by Gretinah Machingura and Zhang Yuliang
HARARE, Oct. 26 (Xinhua) -- China has contributed immensely to global stability, peace and development since the restoration of its lawful seat in the United Nations 50 years ago, a Zimbabwean governance expert has said.
In particular, China's re-admission into the UN brought a stabilizing force and positive influence to the management of global affairs, Tawanda Zinyama, Chairman of the Department of Governance and Public Management at the University of Zimbabwe, told Xinhua on Monday.
"The major role that China plays, especially in the UN, is that it plays a key stabilizing role and this role is very fundamental," he said.
"China's presence in the UNSC (United Nations Security Council) is very critical and visible in terms of balancing (of power) and in terms of using its veto powers. For example in 2008, Zimbabwe was before the UNSC and they (Britain and its Western allies) wanted to militarily intervene and therefore interfere with our domestic internal affairs but China together with Russia came on board," Zinyama said.
Zinyama said China's hand in advancing global peace and security was visible and growing, especially in Africa and other developing continents where it has contributed a large contingent of troops to UN peacekeeping missions.
This is important as it has enabled socio-economic development in the world. China should also continue to strengthen Africa's peacekeeping infrastructure to enhance its economic development that would in turn benefit China, Zinyama said.
China's multilateralism approach to global governance is fundamental and this has seen it playing a key role in the UNSC and in terms of influencing global affairs.
"China believes in democracy and international relations. It does not believe in one nation dominating and in my view that is very important," Zinyama said.
He said China and Africa participate in the UN as one team to push for a UN structure that delivers security, peace and development in the world and the two sides' win-win cooperation is helping to advance not only Africa's but global socio-economic development.
"China does not put stringent conditions when it lends to Africa. China does not interfere with how our governments in Africa are run because Africa is also an independent continent with independent nations and China respects that. As a result, China is for socio-economic development," he said.
Zinyama said China should continue to play that stabilizing role in the UN to ensure weaker nations get an equal opportunity to air their voice on the developmental trajectory that they want.
"China should also continue to promote Africa in terms of knowledge transfer. We need the necessary technological know-how, how to industrialize and even assist us to come up with a viable development model," he said.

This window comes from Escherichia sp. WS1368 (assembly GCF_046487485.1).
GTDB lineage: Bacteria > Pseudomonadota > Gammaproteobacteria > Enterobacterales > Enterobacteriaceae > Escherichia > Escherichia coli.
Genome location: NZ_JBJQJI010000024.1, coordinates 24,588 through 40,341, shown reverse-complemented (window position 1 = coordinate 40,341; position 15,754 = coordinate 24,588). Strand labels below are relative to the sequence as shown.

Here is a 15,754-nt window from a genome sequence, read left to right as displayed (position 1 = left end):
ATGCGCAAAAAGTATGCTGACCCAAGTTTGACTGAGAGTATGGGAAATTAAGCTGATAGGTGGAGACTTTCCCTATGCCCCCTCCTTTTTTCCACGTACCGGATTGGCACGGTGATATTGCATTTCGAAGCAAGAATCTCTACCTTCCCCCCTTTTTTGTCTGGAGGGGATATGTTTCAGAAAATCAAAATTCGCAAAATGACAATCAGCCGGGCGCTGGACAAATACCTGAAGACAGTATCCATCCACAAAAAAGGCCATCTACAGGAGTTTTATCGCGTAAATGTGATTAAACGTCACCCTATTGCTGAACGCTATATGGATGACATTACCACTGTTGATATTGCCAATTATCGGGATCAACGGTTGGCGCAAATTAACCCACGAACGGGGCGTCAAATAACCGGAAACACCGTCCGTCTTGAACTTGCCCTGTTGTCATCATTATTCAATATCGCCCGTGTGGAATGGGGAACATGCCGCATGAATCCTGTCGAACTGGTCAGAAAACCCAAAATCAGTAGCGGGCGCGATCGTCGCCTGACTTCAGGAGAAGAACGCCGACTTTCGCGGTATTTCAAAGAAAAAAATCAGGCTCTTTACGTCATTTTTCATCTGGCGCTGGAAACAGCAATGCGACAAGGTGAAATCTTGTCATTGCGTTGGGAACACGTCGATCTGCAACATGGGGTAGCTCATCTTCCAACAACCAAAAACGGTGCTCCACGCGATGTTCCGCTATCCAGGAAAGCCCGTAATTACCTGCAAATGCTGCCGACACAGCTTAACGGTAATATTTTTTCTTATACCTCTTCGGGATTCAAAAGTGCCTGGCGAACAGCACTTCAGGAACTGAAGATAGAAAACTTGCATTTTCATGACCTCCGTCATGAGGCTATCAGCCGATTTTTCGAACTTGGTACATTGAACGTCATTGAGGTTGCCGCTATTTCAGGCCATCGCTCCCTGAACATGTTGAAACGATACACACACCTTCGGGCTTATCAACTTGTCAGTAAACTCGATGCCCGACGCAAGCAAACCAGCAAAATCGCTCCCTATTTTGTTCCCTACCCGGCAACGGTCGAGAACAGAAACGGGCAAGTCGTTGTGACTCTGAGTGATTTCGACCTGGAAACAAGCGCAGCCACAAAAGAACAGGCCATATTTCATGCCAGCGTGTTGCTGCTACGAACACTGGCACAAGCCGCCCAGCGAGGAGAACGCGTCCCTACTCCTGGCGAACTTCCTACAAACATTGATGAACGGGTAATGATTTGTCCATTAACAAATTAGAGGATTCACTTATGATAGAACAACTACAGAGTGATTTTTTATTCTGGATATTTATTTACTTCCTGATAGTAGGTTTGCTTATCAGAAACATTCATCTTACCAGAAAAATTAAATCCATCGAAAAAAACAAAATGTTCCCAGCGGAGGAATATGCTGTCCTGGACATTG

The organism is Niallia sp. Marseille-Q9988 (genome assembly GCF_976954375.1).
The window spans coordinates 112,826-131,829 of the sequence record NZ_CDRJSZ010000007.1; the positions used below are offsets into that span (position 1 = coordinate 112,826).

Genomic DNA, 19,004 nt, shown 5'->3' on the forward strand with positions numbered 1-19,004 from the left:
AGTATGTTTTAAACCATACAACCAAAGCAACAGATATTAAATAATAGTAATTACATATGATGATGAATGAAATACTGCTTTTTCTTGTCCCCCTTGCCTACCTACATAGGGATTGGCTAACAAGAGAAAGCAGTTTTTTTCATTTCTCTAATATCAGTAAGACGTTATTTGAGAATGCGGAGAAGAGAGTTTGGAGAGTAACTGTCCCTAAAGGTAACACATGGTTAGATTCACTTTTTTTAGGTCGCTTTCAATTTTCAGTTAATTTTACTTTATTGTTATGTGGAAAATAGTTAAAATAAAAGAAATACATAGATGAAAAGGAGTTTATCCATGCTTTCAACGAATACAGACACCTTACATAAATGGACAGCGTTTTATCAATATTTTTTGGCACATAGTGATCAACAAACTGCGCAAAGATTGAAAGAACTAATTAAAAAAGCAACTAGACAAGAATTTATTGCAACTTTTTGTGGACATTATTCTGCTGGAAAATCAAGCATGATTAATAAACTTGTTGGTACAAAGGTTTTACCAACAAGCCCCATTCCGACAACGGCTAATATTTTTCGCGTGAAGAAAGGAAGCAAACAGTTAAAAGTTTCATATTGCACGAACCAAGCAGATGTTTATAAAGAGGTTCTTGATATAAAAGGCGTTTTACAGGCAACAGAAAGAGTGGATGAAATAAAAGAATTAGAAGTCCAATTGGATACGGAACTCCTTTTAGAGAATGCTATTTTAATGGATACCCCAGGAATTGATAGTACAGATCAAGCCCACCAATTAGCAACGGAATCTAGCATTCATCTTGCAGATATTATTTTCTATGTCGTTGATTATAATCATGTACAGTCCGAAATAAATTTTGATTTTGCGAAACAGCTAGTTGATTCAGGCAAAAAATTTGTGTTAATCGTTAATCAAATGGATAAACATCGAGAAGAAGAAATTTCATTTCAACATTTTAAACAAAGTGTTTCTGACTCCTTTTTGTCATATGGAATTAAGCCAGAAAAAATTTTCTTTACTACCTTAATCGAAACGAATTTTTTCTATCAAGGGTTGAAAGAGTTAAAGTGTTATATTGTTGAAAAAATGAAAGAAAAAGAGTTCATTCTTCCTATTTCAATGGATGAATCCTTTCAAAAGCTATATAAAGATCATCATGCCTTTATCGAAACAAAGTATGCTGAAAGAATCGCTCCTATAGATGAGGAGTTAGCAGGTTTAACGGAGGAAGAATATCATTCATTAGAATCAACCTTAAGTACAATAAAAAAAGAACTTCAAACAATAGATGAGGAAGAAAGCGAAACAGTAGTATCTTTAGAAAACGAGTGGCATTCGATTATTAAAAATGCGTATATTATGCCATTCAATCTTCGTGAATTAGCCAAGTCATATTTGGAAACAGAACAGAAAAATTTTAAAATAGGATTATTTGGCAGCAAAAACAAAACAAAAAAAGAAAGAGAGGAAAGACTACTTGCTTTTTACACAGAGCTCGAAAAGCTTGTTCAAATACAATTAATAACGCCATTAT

Africa's development was intertwined with China, given that the foundation of cooperation between the two sides started during the time of the liberation struggle of many African countries.
"The majority of African countries received financial, human, moral and equipment support from the Chinese people," he said.
Priority areas for China-Africa cooperation with the UN framework include the fight against the COVID-19 pandemic so that Africa can quickly recover from the effects of the pandemic, peacebuilding and maintenance, skills transfer and access to value chains, Zinyama said.
The Forum on China-Africa Cooperation (FOCAC) and the Belt and Road Initiative (BRI) had become important platforms to galvanize China-Africa economic ties, Zinyama said.
He said allegations about Africa falling into China's debt trap are baseless and should not distract the two sides from forging ahead with their win-win cooperation.
"There are a lot of projects (being funded by China in Africa) that are making significant impact socially, economically and technologically so there is no controversy, but the controversy comes from China's competitors amongst them the United States that now feels threatened by China which is now occupying a bigger space in Africa," Zinyama said.
As China celebrates the 50th anniversary of the restoration of its lawful seat in the UN on Oct. 25, Zimbabwe is also marking the SADC anti-sanctions day which was proclaimed in 2019 at the SADC heads of state and governments summit.
On that day, the whole region collectively makes a call for the unconditional removal of sanctions imposed on Zimbabwe by the West in the early 2000s.
"We are looking up to China and other countries like Russia to assist us and we are very grateful that they continue to push for the lifting of the sanctions," Zinyama said.
A United Nations Special Rapporteur on the negative impact of unilateral coercive measures on the enjoyment of human rights, Alena Douhan, is currently in Zimbabwe to assess the impact of the sanctions on the country.
Zinyama said the presence of the UN special envoy is critical as it affords the UN an opportunity to comprehensively document the negative impact of the sanctions on ordinary Zimbabweans.
"The sanctions must definitely go. We want to enjoy development but we can't enjoy development with these sanctions," he said. Enditem